Tag Archives: Istikhbarat

One More Time on Saddam and the Islamic State

By Kyle Orton (@KyleWOrton) on 2 September 2017

The most recent issue of Perspectives on Terrorism had a paper by Ronen Zeidel entitled, ‘The Dawa’ish: A Collective Profile of IS Commanders’, which was “the first attempt to provide a comprehensive collective profile of commanders and leaders of the Islamic State (IS)”. Based on “an inventory of over 600 names”, the paper assessed the nationality, ethnicity, and tribal origins not just of the very senior IS commanders, but those lower down, a novel and much-needed line of investigation. Zeidel found that these commanders of the IS movement are or were overwhelmingly Iraqi and Sunni Arab, with an important Turkoman contingent.

Zeidel’s findings are important for drawing attention again to the local-revolutionary character of an organisation that gets a great deal of attention for its foreign fighters and external attacks, especially in the West, but which only a recently acquired global reach—and, indeed, only recently needed to: until 2011, the West was easily reachable since it had troops on the ground in Iraq, so the incentive to invest resources in creating a foreign terrorist apparatus was minimal.

One small part of Zeidel’s work has created something of a storm, however. Zeidel gives the occupation held by these commanders and, for those where this was known, 72% of them were former regime elements (FREs) from the dictatorship of Saddam Husayn. This reignited the argument over how important the FREs have been to IS. Continue reading

Kamel Sachet and Islamism in Saddam’s Security Forces

1Book Review: The Weight of a Mustard Seed: The Intimate Life of an Iraqi Family During Thirty Years of Tyranny (2009) by Wendell Steavenson

By Kyle Orton
(@KyleWOrton) on October 24, 2015

Wendell Steavenson’s The Weight of a Mustard Seed—the title drawn from a verse of the Qur’an about the difference between attaining heaven and hell—comprises five years of research about Kamel Sachet Aziz al-Janabi, one of Saddam Hussein’s favourite and most senior generals.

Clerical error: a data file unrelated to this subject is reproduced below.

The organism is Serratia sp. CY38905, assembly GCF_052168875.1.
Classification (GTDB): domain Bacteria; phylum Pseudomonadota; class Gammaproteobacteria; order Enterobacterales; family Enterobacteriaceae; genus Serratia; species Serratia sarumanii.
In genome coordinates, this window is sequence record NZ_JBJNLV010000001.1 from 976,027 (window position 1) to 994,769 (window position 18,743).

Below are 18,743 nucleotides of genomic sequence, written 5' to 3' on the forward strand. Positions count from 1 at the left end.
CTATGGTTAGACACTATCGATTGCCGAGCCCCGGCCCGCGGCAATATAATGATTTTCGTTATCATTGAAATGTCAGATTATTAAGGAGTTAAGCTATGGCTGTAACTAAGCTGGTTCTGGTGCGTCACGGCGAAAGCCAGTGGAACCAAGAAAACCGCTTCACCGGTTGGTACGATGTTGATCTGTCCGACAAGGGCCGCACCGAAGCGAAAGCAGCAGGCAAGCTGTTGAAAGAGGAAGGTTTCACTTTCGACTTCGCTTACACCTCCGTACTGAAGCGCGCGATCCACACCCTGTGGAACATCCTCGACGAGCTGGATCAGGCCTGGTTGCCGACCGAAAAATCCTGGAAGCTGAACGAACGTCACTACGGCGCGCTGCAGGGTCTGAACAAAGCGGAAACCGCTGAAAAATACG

Born in 1947, Kamel Sachet joined the Iraqi police straight from school in the mid-1960s and joined the army in 1975. Sachet was soon in the Special Forces, training in mountain warfare in Germany in 1978, taking part in joint exercises with Iranian Special Forces during the time of the Shah—learning Farsi along the way—and then being part of the Iraqi Special Forces advanced party sent to invade Iran after Ruhollah Khomeini’s takeover. Sachet would later be part of the elite forces sent to secure Saddam’s occupation of Kuwait. After Saddam was evicted from Kuwait, Sachet, who had been slipping deeper and deeper into religious zeal from the early 1980s, was made governor of Maysan where he ran a de facto Salafi commune. Sachet was eventually removed from this post by regime internal intrigue, and was moved to a job in the office of the president. For reasons never definitively established, Sachet was murdered on Saddam Hussein’s orders on the first day of Operation DESERT FOX in December 1998.

Kamel Sachet’s story is an interesting one for what it says about the Saddam regime’s changing attitude toward Islamism as it ran its course, reversing the hard-secular outlook that prevailed at varying degrees of intensity from the late 1960s to the early 1980s, and transforming into an Islamist State in the last fifteen years of the regime. Continue reading